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33 Loyola University Chicago Law Journal 95 (2001)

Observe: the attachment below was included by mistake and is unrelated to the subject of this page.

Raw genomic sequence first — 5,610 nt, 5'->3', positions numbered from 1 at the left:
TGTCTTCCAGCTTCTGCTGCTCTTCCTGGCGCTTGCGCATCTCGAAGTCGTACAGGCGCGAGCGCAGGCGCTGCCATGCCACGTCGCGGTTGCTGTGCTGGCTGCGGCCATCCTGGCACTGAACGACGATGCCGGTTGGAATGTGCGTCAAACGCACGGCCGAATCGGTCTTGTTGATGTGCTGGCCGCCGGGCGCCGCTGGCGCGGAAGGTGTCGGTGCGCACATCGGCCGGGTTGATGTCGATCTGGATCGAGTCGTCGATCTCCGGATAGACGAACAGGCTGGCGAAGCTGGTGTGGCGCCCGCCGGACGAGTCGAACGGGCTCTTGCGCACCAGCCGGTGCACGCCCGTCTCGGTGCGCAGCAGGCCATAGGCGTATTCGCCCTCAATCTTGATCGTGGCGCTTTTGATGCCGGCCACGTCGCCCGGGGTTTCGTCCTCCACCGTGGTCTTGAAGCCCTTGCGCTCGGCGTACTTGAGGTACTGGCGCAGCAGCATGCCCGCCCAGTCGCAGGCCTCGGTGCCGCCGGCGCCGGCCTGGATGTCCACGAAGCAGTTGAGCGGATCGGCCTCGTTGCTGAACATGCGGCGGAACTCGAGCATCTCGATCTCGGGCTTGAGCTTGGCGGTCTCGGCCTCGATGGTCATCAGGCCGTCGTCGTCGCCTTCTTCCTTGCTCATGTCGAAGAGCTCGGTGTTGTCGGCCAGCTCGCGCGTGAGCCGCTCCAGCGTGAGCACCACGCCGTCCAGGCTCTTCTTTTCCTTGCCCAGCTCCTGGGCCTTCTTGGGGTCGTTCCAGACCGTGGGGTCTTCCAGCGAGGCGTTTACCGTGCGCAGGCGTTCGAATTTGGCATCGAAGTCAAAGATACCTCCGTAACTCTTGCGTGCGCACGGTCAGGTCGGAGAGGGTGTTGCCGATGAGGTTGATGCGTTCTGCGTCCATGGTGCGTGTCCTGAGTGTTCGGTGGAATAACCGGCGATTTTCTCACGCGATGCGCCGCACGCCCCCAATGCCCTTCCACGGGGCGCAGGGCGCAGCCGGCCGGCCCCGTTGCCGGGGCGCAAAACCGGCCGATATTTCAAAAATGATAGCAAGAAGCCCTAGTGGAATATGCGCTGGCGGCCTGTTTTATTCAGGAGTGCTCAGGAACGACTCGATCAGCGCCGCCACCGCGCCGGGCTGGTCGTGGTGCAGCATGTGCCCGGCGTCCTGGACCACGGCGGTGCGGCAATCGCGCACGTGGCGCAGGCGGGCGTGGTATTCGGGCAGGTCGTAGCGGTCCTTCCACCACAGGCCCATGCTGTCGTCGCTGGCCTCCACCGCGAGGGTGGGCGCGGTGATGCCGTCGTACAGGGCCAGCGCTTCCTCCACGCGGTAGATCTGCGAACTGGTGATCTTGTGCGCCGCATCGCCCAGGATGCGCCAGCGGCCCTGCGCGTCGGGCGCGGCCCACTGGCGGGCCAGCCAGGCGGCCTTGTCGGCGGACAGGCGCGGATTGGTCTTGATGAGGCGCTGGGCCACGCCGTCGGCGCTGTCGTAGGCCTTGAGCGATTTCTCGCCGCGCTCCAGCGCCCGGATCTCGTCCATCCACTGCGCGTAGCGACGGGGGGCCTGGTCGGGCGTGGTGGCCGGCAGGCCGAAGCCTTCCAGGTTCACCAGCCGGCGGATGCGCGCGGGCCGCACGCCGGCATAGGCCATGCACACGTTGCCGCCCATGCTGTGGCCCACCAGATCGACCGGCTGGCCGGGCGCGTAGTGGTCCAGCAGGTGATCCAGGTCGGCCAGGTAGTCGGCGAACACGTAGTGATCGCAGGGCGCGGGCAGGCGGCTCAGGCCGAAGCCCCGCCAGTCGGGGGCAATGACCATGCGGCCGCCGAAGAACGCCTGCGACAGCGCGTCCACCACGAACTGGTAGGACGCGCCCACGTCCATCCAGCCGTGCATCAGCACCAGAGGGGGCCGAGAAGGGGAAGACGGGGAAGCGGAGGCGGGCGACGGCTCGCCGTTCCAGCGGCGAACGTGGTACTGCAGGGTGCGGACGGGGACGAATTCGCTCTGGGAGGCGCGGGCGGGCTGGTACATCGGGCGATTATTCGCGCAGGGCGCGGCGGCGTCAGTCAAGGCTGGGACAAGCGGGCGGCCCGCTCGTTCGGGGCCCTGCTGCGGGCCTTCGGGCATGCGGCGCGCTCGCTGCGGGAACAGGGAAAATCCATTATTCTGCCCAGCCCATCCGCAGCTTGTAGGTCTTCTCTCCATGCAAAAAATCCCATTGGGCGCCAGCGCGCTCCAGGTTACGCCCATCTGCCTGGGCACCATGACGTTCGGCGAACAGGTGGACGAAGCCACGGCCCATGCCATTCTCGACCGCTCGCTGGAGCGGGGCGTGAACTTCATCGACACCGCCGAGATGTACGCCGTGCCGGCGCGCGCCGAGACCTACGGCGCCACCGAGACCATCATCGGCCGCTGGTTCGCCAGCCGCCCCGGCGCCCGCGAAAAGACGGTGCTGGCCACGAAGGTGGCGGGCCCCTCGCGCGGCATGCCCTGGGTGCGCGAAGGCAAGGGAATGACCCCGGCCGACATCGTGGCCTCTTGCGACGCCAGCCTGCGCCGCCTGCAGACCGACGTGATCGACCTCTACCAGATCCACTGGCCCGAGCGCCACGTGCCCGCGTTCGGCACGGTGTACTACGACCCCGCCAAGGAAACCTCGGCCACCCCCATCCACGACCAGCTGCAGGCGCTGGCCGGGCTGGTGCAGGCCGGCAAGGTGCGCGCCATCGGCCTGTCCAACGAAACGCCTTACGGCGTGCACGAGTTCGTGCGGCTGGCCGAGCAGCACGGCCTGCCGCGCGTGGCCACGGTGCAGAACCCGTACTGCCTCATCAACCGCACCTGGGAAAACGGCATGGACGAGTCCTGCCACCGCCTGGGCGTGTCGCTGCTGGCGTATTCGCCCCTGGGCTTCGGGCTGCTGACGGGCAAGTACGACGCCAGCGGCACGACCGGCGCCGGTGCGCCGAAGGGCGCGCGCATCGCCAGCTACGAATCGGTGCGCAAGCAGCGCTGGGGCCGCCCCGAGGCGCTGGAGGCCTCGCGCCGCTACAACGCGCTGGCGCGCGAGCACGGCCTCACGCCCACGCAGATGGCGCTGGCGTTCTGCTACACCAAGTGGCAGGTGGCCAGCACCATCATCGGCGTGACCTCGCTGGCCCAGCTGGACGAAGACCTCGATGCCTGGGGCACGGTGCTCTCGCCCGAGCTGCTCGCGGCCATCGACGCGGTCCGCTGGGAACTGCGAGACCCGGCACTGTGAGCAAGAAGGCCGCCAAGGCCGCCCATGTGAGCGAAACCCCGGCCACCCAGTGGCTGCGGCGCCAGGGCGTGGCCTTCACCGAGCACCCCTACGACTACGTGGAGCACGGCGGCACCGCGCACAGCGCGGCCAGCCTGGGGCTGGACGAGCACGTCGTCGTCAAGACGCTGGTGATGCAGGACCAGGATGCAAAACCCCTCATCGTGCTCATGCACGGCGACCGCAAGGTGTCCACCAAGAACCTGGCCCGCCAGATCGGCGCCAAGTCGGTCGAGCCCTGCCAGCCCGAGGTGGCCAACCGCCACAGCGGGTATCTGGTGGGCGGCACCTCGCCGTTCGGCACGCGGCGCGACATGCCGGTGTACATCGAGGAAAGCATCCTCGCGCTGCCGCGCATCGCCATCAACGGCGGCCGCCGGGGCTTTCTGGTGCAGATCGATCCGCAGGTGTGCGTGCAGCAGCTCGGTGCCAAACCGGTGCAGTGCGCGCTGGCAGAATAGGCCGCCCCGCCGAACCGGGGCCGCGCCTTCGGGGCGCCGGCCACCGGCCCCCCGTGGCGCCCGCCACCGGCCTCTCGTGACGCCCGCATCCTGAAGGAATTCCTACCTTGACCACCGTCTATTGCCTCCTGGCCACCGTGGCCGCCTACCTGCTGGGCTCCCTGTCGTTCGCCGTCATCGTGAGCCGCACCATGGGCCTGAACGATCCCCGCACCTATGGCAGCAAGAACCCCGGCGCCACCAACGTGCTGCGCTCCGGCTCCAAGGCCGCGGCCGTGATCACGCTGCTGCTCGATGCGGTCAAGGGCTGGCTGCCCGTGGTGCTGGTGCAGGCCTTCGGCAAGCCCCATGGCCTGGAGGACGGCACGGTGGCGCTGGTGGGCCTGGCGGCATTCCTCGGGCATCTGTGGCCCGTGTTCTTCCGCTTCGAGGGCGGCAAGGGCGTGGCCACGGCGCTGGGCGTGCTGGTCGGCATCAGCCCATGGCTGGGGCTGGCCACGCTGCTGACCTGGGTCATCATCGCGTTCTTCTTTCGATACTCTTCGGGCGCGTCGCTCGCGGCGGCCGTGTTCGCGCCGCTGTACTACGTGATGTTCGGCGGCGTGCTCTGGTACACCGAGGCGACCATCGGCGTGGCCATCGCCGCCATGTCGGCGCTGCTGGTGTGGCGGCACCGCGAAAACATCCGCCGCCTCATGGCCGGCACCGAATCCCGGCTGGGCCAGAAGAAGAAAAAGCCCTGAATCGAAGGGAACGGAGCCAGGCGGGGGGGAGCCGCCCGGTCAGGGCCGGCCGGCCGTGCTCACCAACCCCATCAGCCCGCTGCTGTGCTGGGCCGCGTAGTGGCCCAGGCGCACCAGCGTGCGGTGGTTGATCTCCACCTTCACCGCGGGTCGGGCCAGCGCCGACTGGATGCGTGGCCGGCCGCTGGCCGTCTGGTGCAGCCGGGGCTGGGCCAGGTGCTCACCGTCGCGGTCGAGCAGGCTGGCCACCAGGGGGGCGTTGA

This article responds to Professor Mark Tushnet's article, "The Redundant Free Exercise Clause?" Although its analysis and specific conclusions are distinctive, the article reaches a general conclusion similar to Tushnet's - namely, that the contemporary Free Exercise Clause is largely redundant, in that it provides little protection that is not afforded independently by other First Amendment doctrines. The article first contends that the core principle of the contemporary Free Exercise Clause, the nondiscrimination requirement of Employment Division v. Smith, might be subsumed, perhaps entirely, within the free speech principle that disfavors content discrimination. To that extent, the Free Exercise Clause is redundant. The article then considers whether the Free Exercise Clause might have additional, and potentially non-redundant meaning. First, the Clause might not merely forbid purposeful discrimination against religion; it might include a more robust requirement of "general applicability." Second, the Clause might provide some non-redundant constitutional protection against laws that are nondiscriminatory and generally applicable. Third, even when the Clause does no independent doctrinal work, it might have doctrinal significance by informing the particular substance of the Supreme Court's other First Amendment doctrines. The article contends that the exercise of religion now receives only limited constitutional protection, and very little of that protection is grounded distinctively in the Free Exercise Clause. It concludes by highlighting certain basic trends - philosophical, jurisprudential, and religious - that may help explain not only the Court's limited protection of religious exercise as such, but also the migration of religious freedom claims to other doctrinal rubrics.